A knife attack in the city of Jerusalem was recorded on camera on 4 December 2021 at approximately 16:30 (GMT +2), the details and description of the attack are fairly simple: A 25-year-old man was walking near the Damascus Gate in the city of Jerusalem, he was wearing blue pants and a white shirt. While crossing the street he rushed and attacked another man using a knife which he had carried in his pocket. The victim of the knife attack was another man wearing a black suit and a black hat. Immediately after the initial attack the man wearing the blue pants and white shirt – the attacker – rushed and attacked another man who carried a rifle and wore a greenish uniform. The man with the blue pants and white shirt then attempted to attack another woman who also carried a gun and wore a greenish uniform. Then, the attacker was shot by those wearing uniforms, an act that had caused the attacker to cease attacking people.
The facts of the above-mentioned knife attack are clear and undeniable as the entire event was recorded on camera. However, anti-Zionist activists are managing an ongoing disinformation campaign against Israel in an attempt to discredit it and associate Israel with negative terms like ‘execution’, ‘apartheid’, ‘murder’, or ‘terrorism’. Anti-Zionist activists are using keywords, terms, and hashtags on social media platforms like Twitter or messaging applications like Telegram to disseminate their anti-Zionist campaign while completely ignoring the actual details and facts of events such as the knife attack. The attacker, wearing blue pants and a white shirt is a Palestinian young man from the town of Salfit; the victim, wearing a black suit, is a Jewish man; those in uniform, who stopped the knife attack and prevented more casualties, are two Israeli border police officers. The video is accessible in many media outlets like the Daily Mail, YouTube, or Twitter.
The facts are clear. It is also very clear who is the attacker, who is the victim, and who had managed to stop the attack. Yet, anti-Zionist activists are constantly attempting to influence global public opinion by disseminating disinformation. They do not do it by mistake. Disinformation is defined in the Merriam-Webster dictionary as “false information deliberately and often covertly spread to influence public opinion or obscure the truth”. Indeed, anti-Zionist activists like Hanan Ashrawi, Mahmoud Refaat, Zahra Billoo, or Mohammed El-Kurd, just to name a few, are deliberately spreading false information to influence public opinion. For instance, immediately after the attack, Hanan Ashrawi had retweeted a tweet arguing that the border police “have executed a wounded young man…”. Ashrawi herself wrote that it was “cold-blooded murder”. Mahmoud Refaat wrote on Twitter that “Israeli forces carry out the execution of a young man in the occupied city of #Jerusalem today”. Those figures, all verified by Twitter, are consciously spreading false facts while constantly using hashtags like #Israel, #Jerusalem, #IsraeliTerror, #Zionism, #Israeli_State_Terrorism, #Palestine, #Gaza. As hashtags categorize Tweets and make search more efficient, and as retweeting and linking tweets exponentially spreads information, such hashtags are causing many Twitter users worldwide to consume false information.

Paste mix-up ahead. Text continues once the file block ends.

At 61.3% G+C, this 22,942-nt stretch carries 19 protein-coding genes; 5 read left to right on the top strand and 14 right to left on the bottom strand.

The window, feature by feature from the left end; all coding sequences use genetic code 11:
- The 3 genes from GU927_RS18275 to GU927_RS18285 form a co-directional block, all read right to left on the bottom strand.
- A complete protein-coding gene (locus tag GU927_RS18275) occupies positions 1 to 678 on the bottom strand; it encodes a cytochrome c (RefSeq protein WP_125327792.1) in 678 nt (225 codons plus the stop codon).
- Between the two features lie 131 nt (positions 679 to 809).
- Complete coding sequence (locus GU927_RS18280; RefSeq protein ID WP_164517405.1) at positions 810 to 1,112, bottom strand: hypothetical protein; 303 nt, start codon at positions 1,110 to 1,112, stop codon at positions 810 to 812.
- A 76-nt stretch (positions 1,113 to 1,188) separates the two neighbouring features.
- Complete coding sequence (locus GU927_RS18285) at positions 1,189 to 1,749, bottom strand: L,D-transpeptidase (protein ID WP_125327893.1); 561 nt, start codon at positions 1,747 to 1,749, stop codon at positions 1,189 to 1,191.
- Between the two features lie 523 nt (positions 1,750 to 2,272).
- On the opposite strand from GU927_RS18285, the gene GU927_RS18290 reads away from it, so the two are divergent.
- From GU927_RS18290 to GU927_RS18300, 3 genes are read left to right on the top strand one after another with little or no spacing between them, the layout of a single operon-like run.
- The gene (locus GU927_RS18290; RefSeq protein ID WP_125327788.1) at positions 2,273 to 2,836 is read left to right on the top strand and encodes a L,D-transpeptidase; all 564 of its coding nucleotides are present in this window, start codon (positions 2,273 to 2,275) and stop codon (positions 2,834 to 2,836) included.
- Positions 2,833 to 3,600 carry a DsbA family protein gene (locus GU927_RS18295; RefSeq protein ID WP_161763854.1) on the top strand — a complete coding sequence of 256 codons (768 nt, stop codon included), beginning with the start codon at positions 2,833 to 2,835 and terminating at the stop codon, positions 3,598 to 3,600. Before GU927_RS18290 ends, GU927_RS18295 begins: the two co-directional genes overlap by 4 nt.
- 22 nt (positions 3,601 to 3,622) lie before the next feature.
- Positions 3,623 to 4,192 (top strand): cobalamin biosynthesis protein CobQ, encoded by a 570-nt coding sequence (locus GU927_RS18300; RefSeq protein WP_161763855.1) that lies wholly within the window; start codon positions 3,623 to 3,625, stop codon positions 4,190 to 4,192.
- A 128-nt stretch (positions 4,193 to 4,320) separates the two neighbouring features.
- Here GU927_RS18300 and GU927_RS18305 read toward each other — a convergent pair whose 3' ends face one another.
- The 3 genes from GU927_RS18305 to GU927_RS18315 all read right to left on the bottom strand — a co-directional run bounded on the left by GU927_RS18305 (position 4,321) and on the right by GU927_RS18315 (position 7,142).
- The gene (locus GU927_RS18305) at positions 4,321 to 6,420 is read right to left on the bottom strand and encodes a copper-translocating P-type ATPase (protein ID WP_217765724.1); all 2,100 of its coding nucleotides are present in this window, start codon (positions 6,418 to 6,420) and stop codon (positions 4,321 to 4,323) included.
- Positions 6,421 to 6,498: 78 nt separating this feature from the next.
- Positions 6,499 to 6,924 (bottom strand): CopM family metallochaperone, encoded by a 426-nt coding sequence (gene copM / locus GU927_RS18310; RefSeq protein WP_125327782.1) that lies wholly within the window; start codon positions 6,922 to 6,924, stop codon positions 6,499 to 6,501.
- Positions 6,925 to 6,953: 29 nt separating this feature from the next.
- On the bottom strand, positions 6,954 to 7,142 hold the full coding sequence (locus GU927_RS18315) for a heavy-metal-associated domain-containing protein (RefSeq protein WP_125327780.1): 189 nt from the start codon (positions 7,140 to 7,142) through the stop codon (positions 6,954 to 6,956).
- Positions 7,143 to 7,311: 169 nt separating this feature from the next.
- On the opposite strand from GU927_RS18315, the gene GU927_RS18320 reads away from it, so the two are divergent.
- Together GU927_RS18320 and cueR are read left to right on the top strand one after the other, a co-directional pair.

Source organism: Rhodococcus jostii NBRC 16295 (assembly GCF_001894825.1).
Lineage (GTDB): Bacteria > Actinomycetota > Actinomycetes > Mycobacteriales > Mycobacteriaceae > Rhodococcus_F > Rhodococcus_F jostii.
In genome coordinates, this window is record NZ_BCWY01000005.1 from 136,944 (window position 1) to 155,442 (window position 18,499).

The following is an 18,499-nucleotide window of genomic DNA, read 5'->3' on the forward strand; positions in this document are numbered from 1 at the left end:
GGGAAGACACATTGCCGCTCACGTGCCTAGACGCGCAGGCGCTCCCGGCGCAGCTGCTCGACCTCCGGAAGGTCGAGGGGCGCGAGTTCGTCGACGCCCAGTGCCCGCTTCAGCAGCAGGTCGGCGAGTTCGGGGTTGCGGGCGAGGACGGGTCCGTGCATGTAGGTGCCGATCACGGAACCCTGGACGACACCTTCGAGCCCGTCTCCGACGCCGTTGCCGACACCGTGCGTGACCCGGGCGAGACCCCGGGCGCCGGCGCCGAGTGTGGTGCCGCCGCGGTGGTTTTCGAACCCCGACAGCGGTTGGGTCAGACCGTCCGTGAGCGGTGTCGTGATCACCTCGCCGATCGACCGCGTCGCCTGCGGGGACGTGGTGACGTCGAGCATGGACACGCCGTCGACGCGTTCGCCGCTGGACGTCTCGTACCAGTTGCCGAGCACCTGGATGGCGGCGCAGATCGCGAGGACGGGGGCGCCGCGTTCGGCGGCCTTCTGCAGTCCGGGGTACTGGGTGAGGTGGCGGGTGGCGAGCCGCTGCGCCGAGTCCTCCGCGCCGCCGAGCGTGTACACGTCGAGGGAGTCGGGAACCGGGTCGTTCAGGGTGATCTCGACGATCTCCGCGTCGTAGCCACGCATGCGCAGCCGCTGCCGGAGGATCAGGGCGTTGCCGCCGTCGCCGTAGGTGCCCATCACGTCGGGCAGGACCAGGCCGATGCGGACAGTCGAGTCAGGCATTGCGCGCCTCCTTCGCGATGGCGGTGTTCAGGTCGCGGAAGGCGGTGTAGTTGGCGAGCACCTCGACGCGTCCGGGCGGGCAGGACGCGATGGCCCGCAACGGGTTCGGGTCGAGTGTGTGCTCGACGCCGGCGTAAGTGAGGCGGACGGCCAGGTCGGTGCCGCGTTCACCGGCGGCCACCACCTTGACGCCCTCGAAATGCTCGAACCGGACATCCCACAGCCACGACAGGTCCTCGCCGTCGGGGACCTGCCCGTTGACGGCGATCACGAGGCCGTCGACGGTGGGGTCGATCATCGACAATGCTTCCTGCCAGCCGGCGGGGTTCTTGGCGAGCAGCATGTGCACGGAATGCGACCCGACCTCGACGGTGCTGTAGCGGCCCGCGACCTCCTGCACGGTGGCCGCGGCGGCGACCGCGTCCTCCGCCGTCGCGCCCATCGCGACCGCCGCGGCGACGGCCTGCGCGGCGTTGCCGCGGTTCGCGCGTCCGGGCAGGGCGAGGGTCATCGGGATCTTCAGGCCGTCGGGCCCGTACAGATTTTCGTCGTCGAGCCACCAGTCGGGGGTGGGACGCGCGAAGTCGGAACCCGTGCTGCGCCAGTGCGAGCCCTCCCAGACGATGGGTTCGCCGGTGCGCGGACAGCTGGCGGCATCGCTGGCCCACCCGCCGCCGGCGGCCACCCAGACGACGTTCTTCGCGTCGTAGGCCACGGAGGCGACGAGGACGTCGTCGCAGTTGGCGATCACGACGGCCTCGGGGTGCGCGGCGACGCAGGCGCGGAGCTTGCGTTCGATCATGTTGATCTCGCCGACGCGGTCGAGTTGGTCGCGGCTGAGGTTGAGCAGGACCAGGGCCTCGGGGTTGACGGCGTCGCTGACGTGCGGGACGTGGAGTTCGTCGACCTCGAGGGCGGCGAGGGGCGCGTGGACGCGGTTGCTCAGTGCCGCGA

In contrast to what anti-Zionist activists claim about the knife attack, the facts which were recorded on security cameras as well as by many bystanders speak for themselves: A man stabbed another man using a knife, police officers neutralized the attacker and prevented more casualties. It was not “cold-blooded murder” or an “execution”. In fact, one can assume that other law enforcement officers worldwide would have acted similarly in this type of situation. Even Al Jazeera has published the news in a more actual manner: “Surveillance video shows attacker stabbing Jewish man and then trying to knife Israeli police in the occupied city.”
Concluding, it is important to suggest anti-Zionist activists like Hanan Ashrawi (@DrHananAshrawi) a few tips regarding the spread of disinformation or misinformation. First, one should not spread false information if actual information is recorded on camera, during the daytime. Second, one should not defame an entity that merely reacted and had not initiated any aggression, even defamation should make sense. Third, if anti-Zionist disinformation spreaders do choose to spread false information and ignore the first two suggestions, they should not share the actual footage that proves them wrong. That is, if you are planning to lie, at least hide the truth properly.